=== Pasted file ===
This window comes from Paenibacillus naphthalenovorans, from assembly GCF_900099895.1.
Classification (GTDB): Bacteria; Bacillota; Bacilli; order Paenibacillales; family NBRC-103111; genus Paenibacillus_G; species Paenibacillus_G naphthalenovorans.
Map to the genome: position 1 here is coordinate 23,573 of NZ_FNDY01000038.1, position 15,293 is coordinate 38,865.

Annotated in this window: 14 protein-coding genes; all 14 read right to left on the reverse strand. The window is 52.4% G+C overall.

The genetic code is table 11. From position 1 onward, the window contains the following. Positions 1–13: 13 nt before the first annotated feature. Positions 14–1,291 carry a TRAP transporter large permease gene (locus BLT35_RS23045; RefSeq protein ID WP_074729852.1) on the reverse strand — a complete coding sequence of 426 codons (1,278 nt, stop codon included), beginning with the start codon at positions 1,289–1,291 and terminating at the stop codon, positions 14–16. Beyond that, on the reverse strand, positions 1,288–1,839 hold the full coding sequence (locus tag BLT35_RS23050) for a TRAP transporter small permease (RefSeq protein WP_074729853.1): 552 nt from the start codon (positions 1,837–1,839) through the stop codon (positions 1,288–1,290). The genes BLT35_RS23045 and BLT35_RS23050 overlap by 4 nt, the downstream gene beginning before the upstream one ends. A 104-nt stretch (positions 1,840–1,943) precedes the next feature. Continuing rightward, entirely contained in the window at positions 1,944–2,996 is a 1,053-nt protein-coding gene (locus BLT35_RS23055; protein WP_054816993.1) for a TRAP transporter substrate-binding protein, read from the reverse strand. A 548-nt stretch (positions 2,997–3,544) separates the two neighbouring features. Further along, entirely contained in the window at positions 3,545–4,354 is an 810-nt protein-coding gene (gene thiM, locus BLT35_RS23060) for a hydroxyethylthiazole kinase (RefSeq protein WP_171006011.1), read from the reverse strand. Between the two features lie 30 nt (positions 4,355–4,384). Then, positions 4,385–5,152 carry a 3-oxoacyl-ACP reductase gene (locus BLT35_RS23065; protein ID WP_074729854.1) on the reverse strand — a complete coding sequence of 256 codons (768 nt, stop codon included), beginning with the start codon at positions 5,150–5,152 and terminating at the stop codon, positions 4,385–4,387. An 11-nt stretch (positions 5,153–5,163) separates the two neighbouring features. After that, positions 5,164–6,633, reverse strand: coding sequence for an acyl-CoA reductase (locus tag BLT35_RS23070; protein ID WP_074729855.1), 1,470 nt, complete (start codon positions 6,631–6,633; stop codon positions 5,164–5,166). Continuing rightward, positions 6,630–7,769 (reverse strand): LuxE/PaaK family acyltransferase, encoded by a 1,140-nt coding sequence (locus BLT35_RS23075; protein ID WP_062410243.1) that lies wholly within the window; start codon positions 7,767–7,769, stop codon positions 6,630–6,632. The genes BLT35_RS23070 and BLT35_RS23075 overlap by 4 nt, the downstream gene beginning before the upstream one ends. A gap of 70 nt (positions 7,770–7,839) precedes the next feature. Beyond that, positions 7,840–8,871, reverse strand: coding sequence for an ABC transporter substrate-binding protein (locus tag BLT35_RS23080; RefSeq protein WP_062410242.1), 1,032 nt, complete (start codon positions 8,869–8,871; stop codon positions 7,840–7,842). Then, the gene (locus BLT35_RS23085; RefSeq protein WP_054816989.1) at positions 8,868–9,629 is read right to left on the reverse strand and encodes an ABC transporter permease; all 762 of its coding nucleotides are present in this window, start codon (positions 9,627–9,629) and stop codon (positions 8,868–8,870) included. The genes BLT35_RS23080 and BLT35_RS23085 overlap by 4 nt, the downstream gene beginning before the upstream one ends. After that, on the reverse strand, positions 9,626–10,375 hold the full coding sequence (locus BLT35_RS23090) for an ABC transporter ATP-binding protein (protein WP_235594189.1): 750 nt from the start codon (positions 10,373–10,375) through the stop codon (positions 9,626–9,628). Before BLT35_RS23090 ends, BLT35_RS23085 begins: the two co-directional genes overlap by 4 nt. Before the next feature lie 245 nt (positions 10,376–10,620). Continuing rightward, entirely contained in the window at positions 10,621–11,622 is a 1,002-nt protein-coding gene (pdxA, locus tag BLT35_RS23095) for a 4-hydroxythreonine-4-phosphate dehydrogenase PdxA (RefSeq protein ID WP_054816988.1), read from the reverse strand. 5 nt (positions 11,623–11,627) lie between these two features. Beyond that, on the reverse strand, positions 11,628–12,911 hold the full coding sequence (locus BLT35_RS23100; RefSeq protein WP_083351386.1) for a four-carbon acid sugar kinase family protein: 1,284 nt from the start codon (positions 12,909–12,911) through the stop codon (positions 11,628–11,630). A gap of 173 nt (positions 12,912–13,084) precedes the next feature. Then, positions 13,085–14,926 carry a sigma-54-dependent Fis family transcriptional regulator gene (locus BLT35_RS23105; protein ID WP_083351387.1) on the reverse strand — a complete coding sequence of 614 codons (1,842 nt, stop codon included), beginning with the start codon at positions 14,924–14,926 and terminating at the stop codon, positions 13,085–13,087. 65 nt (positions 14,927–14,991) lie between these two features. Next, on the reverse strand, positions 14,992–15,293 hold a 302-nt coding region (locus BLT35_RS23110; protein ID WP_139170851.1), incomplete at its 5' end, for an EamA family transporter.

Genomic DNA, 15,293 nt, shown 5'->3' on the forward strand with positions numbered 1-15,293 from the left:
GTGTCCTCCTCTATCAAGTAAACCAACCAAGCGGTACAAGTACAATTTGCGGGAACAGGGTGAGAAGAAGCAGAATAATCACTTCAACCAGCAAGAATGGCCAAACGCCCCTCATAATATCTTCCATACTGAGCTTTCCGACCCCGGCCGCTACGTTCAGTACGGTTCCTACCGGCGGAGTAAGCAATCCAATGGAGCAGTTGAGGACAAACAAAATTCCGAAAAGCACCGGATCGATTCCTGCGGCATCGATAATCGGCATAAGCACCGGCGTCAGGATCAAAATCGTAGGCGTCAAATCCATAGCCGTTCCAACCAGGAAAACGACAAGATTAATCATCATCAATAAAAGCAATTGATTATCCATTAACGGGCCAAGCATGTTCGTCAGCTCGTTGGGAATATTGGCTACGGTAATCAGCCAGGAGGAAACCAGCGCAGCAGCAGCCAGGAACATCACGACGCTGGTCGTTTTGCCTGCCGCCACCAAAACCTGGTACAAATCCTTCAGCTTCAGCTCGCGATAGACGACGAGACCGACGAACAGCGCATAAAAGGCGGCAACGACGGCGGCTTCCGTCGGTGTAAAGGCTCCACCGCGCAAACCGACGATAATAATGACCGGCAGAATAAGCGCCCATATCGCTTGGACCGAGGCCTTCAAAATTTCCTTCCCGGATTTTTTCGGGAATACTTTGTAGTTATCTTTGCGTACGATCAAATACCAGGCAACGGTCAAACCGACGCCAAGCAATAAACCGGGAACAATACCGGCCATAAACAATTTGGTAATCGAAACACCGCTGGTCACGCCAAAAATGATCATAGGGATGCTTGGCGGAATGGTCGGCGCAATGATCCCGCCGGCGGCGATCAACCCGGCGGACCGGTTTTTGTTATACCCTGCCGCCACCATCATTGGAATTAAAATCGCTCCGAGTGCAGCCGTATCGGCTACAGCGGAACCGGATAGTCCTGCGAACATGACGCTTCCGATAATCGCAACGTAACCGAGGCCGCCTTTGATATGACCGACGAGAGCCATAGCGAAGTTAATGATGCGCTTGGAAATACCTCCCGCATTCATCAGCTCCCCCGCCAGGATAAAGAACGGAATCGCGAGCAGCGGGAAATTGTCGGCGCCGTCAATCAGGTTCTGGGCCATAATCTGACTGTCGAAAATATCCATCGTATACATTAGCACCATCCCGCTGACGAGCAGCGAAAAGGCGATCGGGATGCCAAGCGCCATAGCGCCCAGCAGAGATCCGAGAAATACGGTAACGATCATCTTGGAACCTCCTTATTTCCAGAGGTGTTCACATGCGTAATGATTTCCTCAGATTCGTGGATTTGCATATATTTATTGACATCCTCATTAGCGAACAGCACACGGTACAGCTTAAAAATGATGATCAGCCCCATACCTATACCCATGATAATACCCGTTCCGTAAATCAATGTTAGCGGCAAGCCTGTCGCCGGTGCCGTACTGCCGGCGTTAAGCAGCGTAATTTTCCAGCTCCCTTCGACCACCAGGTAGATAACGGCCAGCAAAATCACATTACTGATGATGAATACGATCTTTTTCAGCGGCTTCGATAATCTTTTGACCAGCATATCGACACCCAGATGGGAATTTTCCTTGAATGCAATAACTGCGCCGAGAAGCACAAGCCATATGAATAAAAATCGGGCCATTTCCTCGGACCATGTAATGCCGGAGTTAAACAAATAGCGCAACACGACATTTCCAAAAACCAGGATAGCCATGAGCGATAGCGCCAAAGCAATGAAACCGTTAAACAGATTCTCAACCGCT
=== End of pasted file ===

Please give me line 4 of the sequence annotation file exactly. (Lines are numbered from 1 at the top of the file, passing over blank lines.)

Annotated in this window: 14 protein-coding genes; all 14 read right to left on the reverse strand. The window is 52.4% G+C overall.